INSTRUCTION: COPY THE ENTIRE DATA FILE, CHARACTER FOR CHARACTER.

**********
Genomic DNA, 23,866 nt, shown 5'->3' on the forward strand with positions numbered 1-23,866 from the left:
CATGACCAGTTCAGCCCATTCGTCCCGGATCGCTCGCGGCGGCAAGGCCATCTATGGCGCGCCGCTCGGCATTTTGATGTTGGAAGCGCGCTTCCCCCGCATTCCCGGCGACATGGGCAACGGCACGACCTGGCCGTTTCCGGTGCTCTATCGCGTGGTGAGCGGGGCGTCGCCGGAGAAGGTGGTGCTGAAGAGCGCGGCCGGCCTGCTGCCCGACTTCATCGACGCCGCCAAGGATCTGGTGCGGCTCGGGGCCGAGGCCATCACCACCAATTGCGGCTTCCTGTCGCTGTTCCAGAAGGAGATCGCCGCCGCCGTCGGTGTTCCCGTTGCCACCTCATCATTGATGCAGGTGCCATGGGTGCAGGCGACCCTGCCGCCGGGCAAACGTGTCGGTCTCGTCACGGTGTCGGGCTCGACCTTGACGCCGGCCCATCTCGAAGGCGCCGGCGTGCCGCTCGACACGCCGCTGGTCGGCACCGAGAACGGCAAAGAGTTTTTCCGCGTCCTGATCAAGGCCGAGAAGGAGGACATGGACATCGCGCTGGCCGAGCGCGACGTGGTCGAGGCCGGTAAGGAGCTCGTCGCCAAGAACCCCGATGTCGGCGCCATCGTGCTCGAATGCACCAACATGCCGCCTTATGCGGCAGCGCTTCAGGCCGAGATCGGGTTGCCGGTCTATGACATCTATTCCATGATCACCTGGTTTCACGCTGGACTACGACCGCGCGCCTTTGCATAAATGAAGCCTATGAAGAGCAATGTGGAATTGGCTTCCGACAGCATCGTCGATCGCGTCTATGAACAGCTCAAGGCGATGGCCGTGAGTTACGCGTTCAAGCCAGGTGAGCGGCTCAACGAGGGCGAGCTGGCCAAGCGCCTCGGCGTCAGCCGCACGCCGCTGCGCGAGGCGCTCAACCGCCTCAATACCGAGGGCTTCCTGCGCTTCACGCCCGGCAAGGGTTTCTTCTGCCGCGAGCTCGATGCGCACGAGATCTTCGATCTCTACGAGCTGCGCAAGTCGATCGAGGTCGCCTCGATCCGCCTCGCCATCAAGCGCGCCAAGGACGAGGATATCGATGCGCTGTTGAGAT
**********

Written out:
Genomic DNA, 23,866 nt, shown 5'->3' on the forward strand with positions numbered 1-23,866 from the left:
CATGACCAGTTCAGCCCATTCGTCCCGGATCGCTCGCGGCGGCAAGGCCATCTATGGCGCGCCGCTCGGCATTTTGATGTTGGAAGCGCGCTTCCCCCGCATTCCCGGCGACATGGGCAACGGCACGACCTGGCCGTTTCCGGTGCTCTATCGCGTGGTGAGCGGGGCGTCGCCGGAGAAGGTGGTGCTGAAGAGCGCGGCCGGCCTGCTGCCCGACTTCATCGACGCCGCCAAGGATCTGGTGCGGCTCGGGGCCGAGGCCATCACCACCAATTGCGGCTTCCTGTCGCTGTTCCAGAAGGAGATCGCCGCCGCCGTCGGTGTTCCCGTTGCCACCTCATCATTGATGCAGGTGCCATGGGTGCAGGCGACCCTGCCGCCGGGCAAACGTGTCGGTCTCGTCACGGTGTCGGGCTCGACCTTGACGCCGGCCCATCTCGAAGGCGCCGGCGTGCCGCTCGACACGCCGCTGGTCGGCACCGAGAACGGCAAAGAGTTTTTCCGCGTCCTGATCAAGGCCGAGAAGGAGGACATGGACATCGCGCTGGCCGAGCGCGACGTGGTCGAGGCCGGTAAGGAGCTCGTCGCCAAGAACCCCGATGTCGGCGCCATCGTGCTCGAATGCACCAACATGCCGCCTTATGCGGCAGCGCTTCAGGCCGAGATCGGGTTGCCGGTCTATGACATCTATTCCATGATCACCTGGTTTCACGCTGGACTACGACCGCGCGCCTTTGCATAAATGAAGCCTATGAAGAGCAATGTGGAATTGGCTTCCGACAGCATCGTCGATCGCGTCTATGAACAGCTCAAGGCGATGGCCGTGAGTTACGCGTTCAAGCCAGGTGAGCGGCTCAACGAGGGCGAGCTGGCCAAGCGCCTCGGCGTCAGCCGCACGCCGCTGCGCGAGGCGCTCAACCGCCTCAATACCGAGGGCTTCCTGCGCTTCACGCCCGGCAAGGGTTTCTTCTGCCGCGAGCTCGATGCGCACGAGATCTTCGATCTCTACGAGCTGCGCAAGTCGATCGAGGTCGCCTCGATCCGCCTCGCCATCAAGCGCGCCAAGGACGAGGATATCGATGCGCTGTTGAGAT